Updates from Fr Alex
Thought for the Week from Fr Alex
3rd May is the Fourth Sunday of Easter. The first reading is from the Acts of the Apostles and it gives an account of Peter’s speech to the crowd, calling them to repent and be baptised, looking for the promise of the Spirit. ‘You must repent,’ declares Peter. We often diminish the meaning of this word repent to just feeling a bit sorry for our sins. But ‘repent’ means much more than that; it means a radical change of mind and heart. It means conversion.
The present C-19 crisis is, of course, terrible and disruptive and destructive. But it is a time when good things are emerging too. Good things like:
- a renewed appreciation of the amazing work of the NHS.
- a recognition of the vital, dedicated and skilled work of health and social care workers, who, judging by their salaries and the way they are often seen, have for too long constituted a kind of underclass, a sort of fossilised remnant of the one-time servant class. Time for change.
- a willingness on the part of the vast majority to put up with substantial restriction and inconvenience for the benefit and safety of everybody. (Compare that with the sickening protests from the entitlement me-culture in parts of the USA.)
- a wonderful upsurging of good neighbourliness, with people willing readily to look out for each other.
All these, and much more, are clear examples of living by what the Church calls the common good - an idea which lies at the heart of Catholic social teaching.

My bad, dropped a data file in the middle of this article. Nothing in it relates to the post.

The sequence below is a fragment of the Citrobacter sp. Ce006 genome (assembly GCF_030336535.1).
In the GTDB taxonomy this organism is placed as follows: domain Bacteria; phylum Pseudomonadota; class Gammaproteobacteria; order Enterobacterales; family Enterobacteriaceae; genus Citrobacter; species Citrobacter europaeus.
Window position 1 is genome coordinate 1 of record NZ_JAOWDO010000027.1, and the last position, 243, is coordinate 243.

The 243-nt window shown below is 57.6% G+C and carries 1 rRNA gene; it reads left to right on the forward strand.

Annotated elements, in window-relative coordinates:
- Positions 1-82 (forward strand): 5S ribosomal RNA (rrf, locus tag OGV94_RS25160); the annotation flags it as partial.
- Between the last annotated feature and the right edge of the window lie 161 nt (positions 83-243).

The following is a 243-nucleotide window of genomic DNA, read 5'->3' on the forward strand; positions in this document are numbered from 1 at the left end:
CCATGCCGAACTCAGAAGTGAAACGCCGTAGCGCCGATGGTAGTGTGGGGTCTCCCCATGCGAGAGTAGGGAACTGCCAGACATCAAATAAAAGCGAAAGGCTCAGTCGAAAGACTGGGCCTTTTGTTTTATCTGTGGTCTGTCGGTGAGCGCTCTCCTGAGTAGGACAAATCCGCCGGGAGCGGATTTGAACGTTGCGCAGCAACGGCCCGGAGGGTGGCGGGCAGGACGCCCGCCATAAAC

So what has this got to do with repentance? Well, if repentance means a change of mind and of heart it must also issue in a change of life. We can resolve to do our bit to make sure that the invisible and overlooked are honoured and given their due reward. We can resolve to hold onto the very simple, down to earth love of neighbour which is being expressed by people of all faiths or none. Further, as Christians living through the closure of our churches, we can learn and explore new ways of praying, of celebrating our friendship with the Lord, of gaining a renewed awareness of his real presence in our neighbour and, indeed, in the whole of creation. Here, then, are some ways in which we and all of us can embark upon a change of heart and mind. So, this need not be a time only of deprivation but also of a renewal which, we pray, will long survive the depredations of C-19.
This Sunday’s Entrance Antiphon begins with these words:
The merciful love of the Lord fills the earth.
Let’s celebrate and share that in renewed hearts and lives.